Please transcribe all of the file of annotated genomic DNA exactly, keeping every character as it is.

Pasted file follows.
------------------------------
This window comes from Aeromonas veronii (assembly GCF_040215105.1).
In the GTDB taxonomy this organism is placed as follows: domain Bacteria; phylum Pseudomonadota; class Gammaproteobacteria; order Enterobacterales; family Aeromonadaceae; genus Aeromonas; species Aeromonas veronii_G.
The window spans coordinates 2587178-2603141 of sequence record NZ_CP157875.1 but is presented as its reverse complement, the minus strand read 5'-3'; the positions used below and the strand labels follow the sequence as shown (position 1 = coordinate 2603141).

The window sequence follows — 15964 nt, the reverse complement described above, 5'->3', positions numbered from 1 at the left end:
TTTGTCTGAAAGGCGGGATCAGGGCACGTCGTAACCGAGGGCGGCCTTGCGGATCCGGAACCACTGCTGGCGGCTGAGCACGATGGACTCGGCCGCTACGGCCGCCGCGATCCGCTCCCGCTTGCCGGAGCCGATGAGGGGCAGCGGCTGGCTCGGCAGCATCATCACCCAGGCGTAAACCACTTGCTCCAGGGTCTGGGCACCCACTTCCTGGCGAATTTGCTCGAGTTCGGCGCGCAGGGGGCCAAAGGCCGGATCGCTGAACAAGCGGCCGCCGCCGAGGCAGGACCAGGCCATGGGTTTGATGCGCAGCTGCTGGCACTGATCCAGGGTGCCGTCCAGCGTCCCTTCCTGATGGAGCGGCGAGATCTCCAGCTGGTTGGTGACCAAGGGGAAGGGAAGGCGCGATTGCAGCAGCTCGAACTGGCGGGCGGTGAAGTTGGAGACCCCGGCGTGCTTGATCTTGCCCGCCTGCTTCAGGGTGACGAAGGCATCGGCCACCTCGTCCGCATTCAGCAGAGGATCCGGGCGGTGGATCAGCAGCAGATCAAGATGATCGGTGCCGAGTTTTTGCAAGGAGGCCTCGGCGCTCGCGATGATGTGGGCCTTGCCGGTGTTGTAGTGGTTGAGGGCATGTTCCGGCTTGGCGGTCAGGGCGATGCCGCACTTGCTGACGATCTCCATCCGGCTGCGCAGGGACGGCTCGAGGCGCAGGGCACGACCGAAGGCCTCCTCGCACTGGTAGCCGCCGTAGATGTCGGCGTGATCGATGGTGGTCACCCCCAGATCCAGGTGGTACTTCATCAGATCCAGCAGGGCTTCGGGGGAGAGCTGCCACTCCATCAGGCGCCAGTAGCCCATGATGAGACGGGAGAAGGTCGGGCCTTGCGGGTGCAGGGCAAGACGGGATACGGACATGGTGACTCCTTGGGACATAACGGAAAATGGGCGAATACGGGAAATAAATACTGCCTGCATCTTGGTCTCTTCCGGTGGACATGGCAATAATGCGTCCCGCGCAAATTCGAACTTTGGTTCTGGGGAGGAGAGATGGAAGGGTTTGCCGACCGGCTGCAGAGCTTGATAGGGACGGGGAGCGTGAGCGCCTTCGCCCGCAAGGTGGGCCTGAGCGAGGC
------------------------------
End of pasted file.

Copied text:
This window comes from Aeromonas veronii (assembly GCF_040215105.1).
In the GTDB taxonomy this organism is placed as follows: domain Bacteria; phylum Pseudomonadota; class Gammaproteobacteria; order Enterobacterales; family Aeromonadaceae; genus Aeromonas; species Aeromonas veronii_G.
The window spans coordinates 2587178-2603141 of sequence record NZ_CP157875.1 but is presented as its reverse complement, the minus strand read 5'-3'; the positions used below and the strand labels follow the sequence as shown (position 1 = coordinate 2603141).

The window sequence follows — 15964 nt, the reverse complement described above, 5'->3', positions numbered from 1 at the left end:
TTTGTCTGAAAGGCGGGATCAGGGCACGTCGTAACCGAGGGCGGCCTTGCGGATCCGGAACCACTGCTGGCGGCTGAGCACGATGGACTCGGCCGCTACGGCCGCCGCGATCCGCTCCCGCTTGCCGGAGCCGATGAGGGGCAGCGGCTGGCTCGGCAGCATCATCACCCAGGCGTAAACCACTTGCTCCAGGGTCTGGGCACCCACTTCCTGGCGAATTTGCTCGAGTTCGGCGCGCAGGGGGCCAAAGGCCGGATCGCTGAACAAGCGGCCGCCGCCGAGGCAGGACCAGGCCATGGGTTTGATGCGCAGCTGCTGGCACTGATCCAGGGTGCCGTCCAGCGTCCCTTCCTGATGGAGCGGCGAGATCTCCAGCTGGTTGGTGACCAAGGGGAAGGGAAGGCGCGATTGCAGCAGCTCGAACTGGCGGGCGGTGAAGTTGGAGACCCCGGCGTGCTTGATCTTGCCCGCCTGCTTCAGGGTGACGAAGGCATCGGCCACCTCGTCCGCATTCAGCAGAGGATCCGGGCGGTGGATCAGCAGCAGATCAAGATGATCGGTGCCGAGTTTTTGCAAGGAGGCCTCGGCGCTCGCGATGATGTGGGCCTTGCCGGTGTTGTAGTGGTTGAGGGCATGTTCCGGCTTGGCGGTCAGGGCGATGCCGCACTTGCTGACGATCTCCATCCGGCTGCGCAGGGACGGCTCGAGGCGCAGGGCACGACCGAAGGCCTCCTCGCACTGGTAGCCGCCGTAGATGTCGGCGTGATCGATGGTGGTCACCCCCAGATCCAGGTGGTACTTCATCAGATCCAGCAGGGCTTCGGGGGAGAGCTGCCACTCCATCAGGCGCCAGTAGCCCATGATGAGACGGGAGAAGGTCGGGCCTTGCGGGTGCAGGGCAAGACGGGATACGGACATGGTGACTCCTTGGGACATAACGGAAAATGGGCGAATACGGGAAATAAATACTGCCTGCATCTTGGTCTCTTCCGGTGGACATGGCAATAATGCGTCCCGCGCAAATTCGAACTTTGGTTCTGGGGAGGAGAGATGGAAGGGTTTGCCGACCGGCTGCAGAGCTTGATAGGGACGGGGAGCGTGAGCGCCTTCGCCCGCAAGGTGGGCCTGAGCGAGGC